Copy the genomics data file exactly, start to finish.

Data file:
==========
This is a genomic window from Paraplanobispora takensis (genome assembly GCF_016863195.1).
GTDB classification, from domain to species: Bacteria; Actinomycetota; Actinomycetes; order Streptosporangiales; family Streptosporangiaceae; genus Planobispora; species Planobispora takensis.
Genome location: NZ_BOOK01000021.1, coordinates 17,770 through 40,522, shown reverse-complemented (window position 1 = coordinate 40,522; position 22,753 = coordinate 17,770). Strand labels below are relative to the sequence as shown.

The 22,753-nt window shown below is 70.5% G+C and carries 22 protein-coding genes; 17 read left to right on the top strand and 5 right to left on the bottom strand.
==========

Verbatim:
This is a genomic window from Paraplanobispora takensis (genome assembly GCF_016863195.1).
GTDB classification, from domain to species: Bacteria; Actinomycetota; Actinomycetes; order Streptosporangiales; family Streptosporangiaceae; genus Planobispora; species Planobispora takensis.
Genome location: NZ_BOOK01000021.1, coordinates 17,770 through 40,522, shown reverse-complemented (window position 1 = coordinate 40,522; position 22,753 = coordinate 17,770). Strand labels below are relative to the sequence as shown.

The 22,753-nt window shown below is 70.5% G+C and carries 22 protein-coding genes; 17 read left to right on the top strand and 5 right to left on the bottom strand.